By Clifford F. Lynch
Nothing lasts forever, and logistics outsourcing relationships are no
exception. The client moves its operations to Bangalore, the service provider
gets swallowed up by a conglomerate, someone fails to live up to expectations…whatever
the cause, the relationship comes to an end.
Trouble is, very few outsourcing partners anticipate the relationship’s
eventual dissolution at the outset. They draw up contracts that fail to address
the terms of exit. We’ve all seen the result: What should be a business-like
agreement between the parties to move ahead separately escalates into a bitter
struggle that, at best, disrupts both parties’ operations and, at worst, lands
them in court.
Clearly, one way to head off that kind of trouble is to make sure that your
outsourcing contracts contain specific provisions for terminating the
arrangement. Those provisions should address not only terminations arising from
routine events like the contract’s expiration, but also terminations triggered
by performance problems.
But breaking up is hard to do, as the popular song observed. In the case of
performance disputes, it’s not just hard to do, it can be downright ugly –
contract or no contract. Take the case of a recent breakup between a retail
chain and the logistics service provider that had handled its store
replenishment for years.
The relationship began to unravel when the client decided to move the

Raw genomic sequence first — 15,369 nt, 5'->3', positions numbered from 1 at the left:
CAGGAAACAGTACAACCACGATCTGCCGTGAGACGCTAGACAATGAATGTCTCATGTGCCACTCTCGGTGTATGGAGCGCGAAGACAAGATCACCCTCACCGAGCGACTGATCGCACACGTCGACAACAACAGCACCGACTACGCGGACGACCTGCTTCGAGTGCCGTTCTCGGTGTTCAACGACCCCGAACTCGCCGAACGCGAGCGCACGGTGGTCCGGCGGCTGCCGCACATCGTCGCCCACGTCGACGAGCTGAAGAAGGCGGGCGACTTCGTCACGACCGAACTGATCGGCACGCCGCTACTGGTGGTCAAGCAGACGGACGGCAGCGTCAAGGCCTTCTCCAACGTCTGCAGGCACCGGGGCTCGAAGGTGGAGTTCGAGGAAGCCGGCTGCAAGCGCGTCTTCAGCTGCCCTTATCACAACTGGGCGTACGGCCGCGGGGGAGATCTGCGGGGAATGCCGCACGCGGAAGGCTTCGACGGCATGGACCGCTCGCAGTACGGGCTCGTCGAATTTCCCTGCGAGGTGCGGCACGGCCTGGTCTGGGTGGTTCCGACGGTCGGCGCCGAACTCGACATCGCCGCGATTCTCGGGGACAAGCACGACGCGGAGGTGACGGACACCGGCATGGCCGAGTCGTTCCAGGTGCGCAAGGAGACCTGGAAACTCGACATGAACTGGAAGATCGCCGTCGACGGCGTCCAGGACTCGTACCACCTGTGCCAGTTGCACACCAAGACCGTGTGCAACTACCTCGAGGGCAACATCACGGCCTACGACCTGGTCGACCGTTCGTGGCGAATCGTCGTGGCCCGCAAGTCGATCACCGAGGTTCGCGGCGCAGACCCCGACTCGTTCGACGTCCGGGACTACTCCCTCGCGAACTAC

operations to another city. It asked the provider to move its replenishment
operation to the new location, and the provider agreed. The partners drew up a
plan for transferring activities from one building to another, and the
For reasons that remain unclear, however, the client decided to accelerate
the schedule in the middle of the process – a decision that had serious
consequences for its partner. Over the final weekend, more than 150 trailerloads
of merchandise poured into the new facility, which was scheduled to begin
shipping to stores the following Tuesday.
In its haste to get products off the trucks and into the building, the
provider paid little attention to details like product placement. Items were
dumped wherever space was available. In brief, everything was in the warehouse;
but no one was sure exactly where.
On Tuesday morning, the provider began shipping orders as scheduled, but
because workers couldn’t locate products, those first shipments were
incomplete. Complaints of out-of-stocks at stores soon began pouring in.
Customer satisfaction quickly deteriorated. With two weeks, the client invoked
the cancellation terms of the parties’ original contract – it rendered a
written warning of unacceptable performance and gave the provider three days to
correct the deficiencies. The provider struggled to correct the problems, but
three days weren’t enough. Despite the provider’s plea for extension, the
client terminated the agreement.
Both parties bear some of the blame. It was unreasonable of the client to
insist on the three-day correction timeframe, and the provider should not have
agreed to it. The client should not have insisted on such an aggressive
acceleration of the schedule; most certainly, the provider should not have
agreed. Still, the client’s unwillingness to accommodate its partner as it
struggled to recover from a disaster the client helped create suggests a serious
lack of commitment to its partner.
Clients aren’t always responsible for bad breakups, of course. Sometimes it’s
the provider that makes the termination difficult in spite of the client’s
best efforts. Frustrated, angry and disappointed, the provider may allow service
to deteriorate to the point where it’s hardly deserving of the name.
A true professional will take the high road, cooperating with its
soon-to-be-ex partner and making the best of a bad situation. The others? Well,
they probably deserve what they get.